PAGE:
Having previously discussed how young people are thinking about wine these days (a theme I’ll pick up on again very soon), I have just heard about a really interesting company set up to sell premium and craft spirits by a couple of young men who met whilst studying in Bristol. They founded The Fine Spirits Company in order to sell premium and craft spirits to an increasingly adventurous and discerning clientel. and indeed they’d fit into the “wine heroes” theme were it not for the fact that they are not selling wine.
Kim Wells and Matt Parsons don’t look one bit like traditional purveyors of expensive liquors (they are young, they have no grey hair and as far as I know don’t speak with deep, gravelly voices). I’m pretty sure they’ve probably imbibed their fair share of less refined spirits on their way to the appreciation of these premium products, though possibly not to the extent of the youngsters I see round my way pouring cheap corner shop vodka into half-full Coke bottles as they enjoy the increasingly sunny half-term evenings down here on the South Coast. What Kim and Matt have clearly done is sussed that after “craft beer” must surely come “craft spirits”, not that the premium spirits revolution has been a secret over the past few years.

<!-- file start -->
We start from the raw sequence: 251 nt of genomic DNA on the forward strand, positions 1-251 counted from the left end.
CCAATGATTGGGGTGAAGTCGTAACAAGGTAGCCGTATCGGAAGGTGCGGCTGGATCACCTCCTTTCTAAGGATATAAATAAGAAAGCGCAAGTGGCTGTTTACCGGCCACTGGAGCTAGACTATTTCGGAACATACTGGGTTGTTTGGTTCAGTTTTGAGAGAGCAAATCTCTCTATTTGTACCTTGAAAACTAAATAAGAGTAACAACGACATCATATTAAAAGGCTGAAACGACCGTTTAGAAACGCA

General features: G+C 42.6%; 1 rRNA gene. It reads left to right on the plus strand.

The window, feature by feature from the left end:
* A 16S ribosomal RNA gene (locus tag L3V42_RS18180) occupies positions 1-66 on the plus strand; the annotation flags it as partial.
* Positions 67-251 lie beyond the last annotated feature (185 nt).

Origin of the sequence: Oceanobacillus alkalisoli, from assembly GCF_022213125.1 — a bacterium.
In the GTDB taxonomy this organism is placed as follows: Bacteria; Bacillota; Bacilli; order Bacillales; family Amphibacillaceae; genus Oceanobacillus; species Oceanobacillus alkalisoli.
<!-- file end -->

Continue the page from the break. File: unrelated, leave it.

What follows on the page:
Their web site (thefinespiritscompany.co.uk) has a very fine array of gin (their self-proclaimed speciality), rum, whiskies and vodka. Some of their offerings are pretty specialist, some are obscure, but all of them are enticing.
Alongside the whiskies from Japan (including Nikka) there’s a clear (unwooded) whisky from FEW, based in Evaston, Illinois (cheekily named after Frances Elizabeth Willard, a prominent prohibitionist). There’s rum from LSD (this stands for Lost Spirits Distillery, though you might wonder if you follow the link to read about the producer of this particular rum). Also, check out the Black Cow vodka from Dorset, England. Allegedly the only vodka on the market made from milk by a dairy farmer, Jason Barber.
Alongside the rarer and more unusual offerings you’ll also find products from better known names like Adnams, the East London Liquor Company, Suntory even, and the Reyka Distillery, the multi-award winning Icelandic vodka (the advert they link to is clever). Still no sign of Brighton Gin on the list, but I am sure they’ll get round to it.
Not only is the stock intriguing but their blog (via the web site) is also a good read, as are many of the producer links. It’s a really exciting range, and I wish these young guys all the luck in their new venture. I’m pretty sure that many readers of this blog would be fascinated to try some of the bottles on offer.